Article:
Singapore Biodesign, a national healthtech innovation and talent development programme under the Agency for Science, Technology and Research in Singapore, is pleased to announce the release of a new white paper on ophthalmology in Asia. The paper is available for download here
The paper is based on insights assembled during the 2019 Singapore Biodesign Fellowship Programme, which sponsored four aspiring innovators—David Chen, Jia Yun Hee, Bryan Ho and Preeti Mohan—to understand unmet needs in ophthalmology through on-the-ground research in China, Indonesia and Singapore. Co-authored by the Fellows and Will Greene, Singapore Biodesign’s resident guest writer, the paper explores key challenges and opportunities in ophthalmology care from the perspective of three key stakeholders: patients, providers and payers.
The paper highlights the growing importance of ophthalmology in a region where large segments of the population suffer from eye diseases like myopia, primary angle closure glaucoma and diabetic retinopathy. It also draws attention to the region’s burgeoning innovation ecosystem, where new technologies and business models are being developed and deployed to address the region’s many care gaps.
While much of the research was conducted before the COVID-19 pandemic gripped the world in early 2020, many of the paper’s findings have even greater relevance today. As many patients and providers seek to avoid physical interactions and delay non-urgent consultations and procedures, for example, many will turn to medical technologies and digital health applications that enable remote ophthalmological care or prevent eye disease from happening in the first place. Several such innovations were profiled in the report.
This paper builds upon the insights that were showcased in October 2019 at the Singapore Biodesign Thought Leaders Series, an annual event hosted by Singapore Biodesign (for more details, see Reimagining Eye Care in Asia
, a recap of the event in MedTech Intelligence by Will Greene and Mary Kan, deputy director at Singapore Biodesign). It also builds on the groundwork laid by the 2018 Singapore-Stanford Biodesign Fellows, whose study on diabetes in Asia was the first instalment in this series (the full report is available at this link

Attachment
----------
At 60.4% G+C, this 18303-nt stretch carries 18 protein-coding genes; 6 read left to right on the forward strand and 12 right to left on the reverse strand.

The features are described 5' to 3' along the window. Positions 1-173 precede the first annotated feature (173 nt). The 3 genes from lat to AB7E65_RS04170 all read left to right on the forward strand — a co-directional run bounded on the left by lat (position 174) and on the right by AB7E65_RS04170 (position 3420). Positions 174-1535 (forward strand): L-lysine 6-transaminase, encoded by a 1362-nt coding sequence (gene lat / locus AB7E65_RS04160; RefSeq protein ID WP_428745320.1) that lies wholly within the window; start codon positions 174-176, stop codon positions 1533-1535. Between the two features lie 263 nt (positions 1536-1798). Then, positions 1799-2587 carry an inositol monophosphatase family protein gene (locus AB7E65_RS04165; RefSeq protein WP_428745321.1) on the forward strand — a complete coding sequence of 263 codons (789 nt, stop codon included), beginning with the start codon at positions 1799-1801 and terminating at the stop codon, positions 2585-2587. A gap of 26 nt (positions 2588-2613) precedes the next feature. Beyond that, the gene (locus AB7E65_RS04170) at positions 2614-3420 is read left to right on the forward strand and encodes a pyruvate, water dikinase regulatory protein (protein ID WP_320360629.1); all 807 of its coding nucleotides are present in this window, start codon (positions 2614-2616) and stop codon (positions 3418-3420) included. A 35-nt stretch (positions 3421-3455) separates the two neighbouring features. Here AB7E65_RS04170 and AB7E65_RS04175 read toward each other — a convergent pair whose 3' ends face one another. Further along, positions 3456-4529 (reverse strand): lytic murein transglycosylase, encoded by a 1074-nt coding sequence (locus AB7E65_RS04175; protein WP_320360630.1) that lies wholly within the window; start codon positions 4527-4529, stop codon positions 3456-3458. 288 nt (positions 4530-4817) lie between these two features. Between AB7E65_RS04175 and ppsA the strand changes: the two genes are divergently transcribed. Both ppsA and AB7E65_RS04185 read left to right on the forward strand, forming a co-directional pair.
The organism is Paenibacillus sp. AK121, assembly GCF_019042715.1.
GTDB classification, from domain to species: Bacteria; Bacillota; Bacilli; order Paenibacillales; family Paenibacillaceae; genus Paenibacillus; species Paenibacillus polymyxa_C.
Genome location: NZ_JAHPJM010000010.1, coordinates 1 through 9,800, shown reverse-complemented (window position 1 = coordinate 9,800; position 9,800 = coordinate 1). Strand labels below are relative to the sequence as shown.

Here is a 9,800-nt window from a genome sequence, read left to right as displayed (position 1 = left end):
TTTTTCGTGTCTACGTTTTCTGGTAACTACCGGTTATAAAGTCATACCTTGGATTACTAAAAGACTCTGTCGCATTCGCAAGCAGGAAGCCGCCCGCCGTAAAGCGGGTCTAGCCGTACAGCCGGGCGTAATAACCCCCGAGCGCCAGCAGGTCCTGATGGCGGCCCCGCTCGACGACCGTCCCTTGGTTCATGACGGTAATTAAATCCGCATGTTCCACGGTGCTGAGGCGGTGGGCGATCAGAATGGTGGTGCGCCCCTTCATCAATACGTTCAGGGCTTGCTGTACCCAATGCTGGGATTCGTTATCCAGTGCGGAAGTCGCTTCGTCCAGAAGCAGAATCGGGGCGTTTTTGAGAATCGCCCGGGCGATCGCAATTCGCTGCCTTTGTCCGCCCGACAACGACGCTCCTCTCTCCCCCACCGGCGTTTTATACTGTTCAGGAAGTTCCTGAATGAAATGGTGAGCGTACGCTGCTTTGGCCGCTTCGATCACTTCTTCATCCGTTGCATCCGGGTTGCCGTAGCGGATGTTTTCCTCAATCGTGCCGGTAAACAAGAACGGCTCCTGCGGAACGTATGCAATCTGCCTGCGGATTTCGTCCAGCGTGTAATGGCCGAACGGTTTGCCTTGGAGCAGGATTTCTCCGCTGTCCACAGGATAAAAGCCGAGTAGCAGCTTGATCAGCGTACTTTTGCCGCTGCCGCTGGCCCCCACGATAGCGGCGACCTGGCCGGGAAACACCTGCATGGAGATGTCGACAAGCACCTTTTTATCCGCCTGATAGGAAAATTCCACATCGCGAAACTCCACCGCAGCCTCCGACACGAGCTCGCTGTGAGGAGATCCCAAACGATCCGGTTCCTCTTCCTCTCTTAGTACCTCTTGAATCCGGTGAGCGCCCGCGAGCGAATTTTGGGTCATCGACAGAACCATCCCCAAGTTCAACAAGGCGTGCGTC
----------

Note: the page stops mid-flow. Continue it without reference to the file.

Singapore Biodesign owes a debt of gratitude to the many organisations that allowed the 2019 Fellows to observe ophthalmology care in a real-life clinical settings across the region. This includes the Singapore National Eye Centre (SNEC) in Singapore; RSCM Kirana Jakarta, RS Lira Medika, and the Indonesia International Institute for Life Sciences (i3L) in Indonesia; and Zhongshan Ophthalmic Centre, Guangzhou and Zhongshan Hospital Fudan University, Shanghai in China.
Singapore Biodesign would also like to acknowledge J&J Vision for supporting the 2019 Fellows with visits to JLABS in Shanghai, China and the J&J Innovation Center in California, US; as well as jointly advocating the needs-centric approach at our Thought Leaders Series 2019.
Finally, we are grateful to the National Research Foundation Singapore and the Agency for Science, Technology and Research, who fund and host the Singapore Biodesign Programme respectively, as well as the Stanford Byers Center for Biodesign, our joint programme partner and the original visionaries behind the Biodesign innovation process.
About Singapore Biodesign
Modelled after the established Biodesign Programme at Stanford University, Singapore Biodesign is a capability development initiative that aims to train and nurture the next generation of healthtech innovators for Asia. We are a dedicated talent development and knowledge resource for health technology innovation, riding on the robust biodesign methodology and our wide-ranging international network to provide an appreciation of healthcare needs through observations from stakeholder perspectives.
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